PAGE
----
So now that we know how ideas can reproduce themselves, what are they? Ideas are conceived in either figure/ground or polar-continuum dualities: self/other, man/woman, light/dark, life/death, space/time and even mind/matter. I believe I can hazard a primitive explanation for this. The fundamental distinction of mind is between the self and the other. The self is more or less the motor cortex and the other is more or less the sensory cortex (I'm thinking more eyes and ears, rather than bellyache). This is a crude oversimplification, like the concept of the triumverate brain, but it may prove to be an accurate fuzzy outline of what's going on. Intelligence progresses as we acquire the ability to make discriminations. As we gain depth perception, we learn to make figure/ground discriminations. Even as this is happening, the neonate is doing 'face dances' with its mother, gaining the first self/other discrimination. As we mature, we ultimately progress to vastly more complex discriminations, such as "Rush Limbaugh is a Big, Fat Idiot." Discrimination is not intended in the sense of racism (although that is such a meme, however noxious), but in the sense of rationality, a ratio. An icon for the essence of rationality would be a person standing, holding an apple in one hand and a lemon in the other. Memes compete for control of our value systems, which in turn guide attention.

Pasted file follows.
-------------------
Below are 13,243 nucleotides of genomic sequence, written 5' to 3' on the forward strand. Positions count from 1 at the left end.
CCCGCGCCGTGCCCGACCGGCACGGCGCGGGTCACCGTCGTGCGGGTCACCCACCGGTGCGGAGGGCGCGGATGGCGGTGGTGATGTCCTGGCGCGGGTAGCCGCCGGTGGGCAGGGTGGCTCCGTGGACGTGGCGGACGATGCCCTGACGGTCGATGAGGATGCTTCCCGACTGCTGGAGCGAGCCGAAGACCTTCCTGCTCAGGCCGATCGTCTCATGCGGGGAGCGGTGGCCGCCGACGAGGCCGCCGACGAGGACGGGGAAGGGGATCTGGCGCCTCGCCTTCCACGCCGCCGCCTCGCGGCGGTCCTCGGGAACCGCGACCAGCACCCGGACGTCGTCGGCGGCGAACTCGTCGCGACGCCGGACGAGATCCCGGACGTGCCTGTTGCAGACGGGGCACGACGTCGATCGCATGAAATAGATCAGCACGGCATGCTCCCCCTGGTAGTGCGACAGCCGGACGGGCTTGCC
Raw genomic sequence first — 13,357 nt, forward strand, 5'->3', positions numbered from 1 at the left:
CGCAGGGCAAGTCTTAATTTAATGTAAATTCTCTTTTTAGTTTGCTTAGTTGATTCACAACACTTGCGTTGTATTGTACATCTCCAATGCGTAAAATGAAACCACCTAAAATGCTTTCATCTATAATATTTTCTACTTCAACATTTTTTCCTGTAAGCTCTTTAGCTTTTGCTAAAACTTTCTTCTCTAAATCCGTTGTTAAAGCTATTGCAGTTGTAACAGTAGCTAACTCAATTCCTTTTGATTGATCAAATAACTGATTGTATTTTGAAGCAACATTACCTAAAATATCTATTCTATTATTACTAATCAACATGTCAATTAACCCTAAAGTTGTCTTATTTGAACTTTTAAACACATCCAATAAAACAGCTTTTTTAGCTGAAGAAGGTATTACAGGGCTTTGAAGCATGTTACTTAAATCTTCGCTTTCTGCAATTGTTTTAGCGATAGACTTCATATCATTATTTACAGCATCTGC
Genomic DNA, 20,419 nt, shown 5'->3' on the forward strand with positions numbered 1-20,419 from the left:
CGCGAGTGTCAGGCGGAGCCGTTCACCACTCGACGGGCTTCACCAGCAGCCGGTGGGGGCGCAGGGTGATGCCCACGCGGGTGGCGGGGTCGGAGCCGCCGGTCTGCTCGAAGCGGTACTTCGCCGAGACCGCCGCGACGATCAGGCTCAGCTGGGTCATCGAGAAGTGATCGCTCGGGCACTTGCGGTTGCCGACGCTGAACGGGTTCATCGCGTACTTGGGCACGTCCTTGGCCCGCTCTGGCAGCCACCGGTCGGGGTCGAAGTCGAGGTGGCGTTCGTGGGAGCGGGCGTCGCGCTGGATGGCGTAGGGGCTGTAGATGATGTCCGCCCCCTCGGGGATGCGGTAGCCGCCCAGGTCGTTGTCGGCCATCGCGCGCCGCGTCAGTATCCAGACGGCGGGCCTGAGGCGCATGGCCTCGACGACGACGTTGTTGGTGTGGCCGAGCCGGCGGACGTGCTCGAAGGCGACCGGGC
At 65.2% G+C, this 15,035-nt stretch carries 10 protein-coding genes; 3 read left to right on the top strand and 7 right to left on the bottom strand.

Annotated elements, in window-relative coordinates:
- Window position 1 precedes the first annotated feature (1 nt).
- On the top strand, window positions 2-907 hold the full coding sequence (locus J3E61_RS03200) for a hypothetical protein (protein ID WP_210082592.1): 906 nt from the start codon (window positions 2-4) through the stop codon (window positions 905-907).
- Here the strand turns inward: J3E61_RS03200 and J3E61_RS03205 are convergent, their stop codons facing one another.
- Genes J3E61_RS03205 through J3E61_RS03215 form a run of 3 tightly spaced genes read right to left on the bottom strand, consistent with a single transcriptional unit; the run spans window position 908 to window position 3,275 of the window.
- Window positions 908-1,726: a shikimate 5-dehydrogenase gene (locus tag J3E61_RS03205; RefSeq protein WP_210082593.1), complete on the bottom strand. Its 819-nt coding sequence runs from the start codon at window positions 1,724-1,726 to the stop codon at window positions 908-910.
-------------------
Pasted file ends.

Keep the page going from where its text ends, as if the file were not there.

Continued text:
As you get more intelligent, acquiring more memes and integrating them into a more functional whole, the capacity for happiness also increases. Dumb people can only enjoy a football game on the most basic level. A guy like John Holland can also enjoy it on the levels of game theory, adaptive strategies, territorial politics and perhaps also as a metaphor for certain social relationships. It's kind of like the old Murphy's Law: "A pipe gives a wise man time to think, and a fool something to stick in his mouth." Smarter people have more potential for happiness, in the sense of potential energy.

So it is with individuals, so it is in macrocosm with evolution. We are being pulled towards greater diversity, increased novelty and hetereogeneity. Perhaps the end of time is a strange attractor towards change. Perhaps human social evolution is on a rugged-fitness landscape that is presently favoring an increase in the number of types of players in the game, consequently increasing the number of possible interactions between players (strategies and executions) exponentially.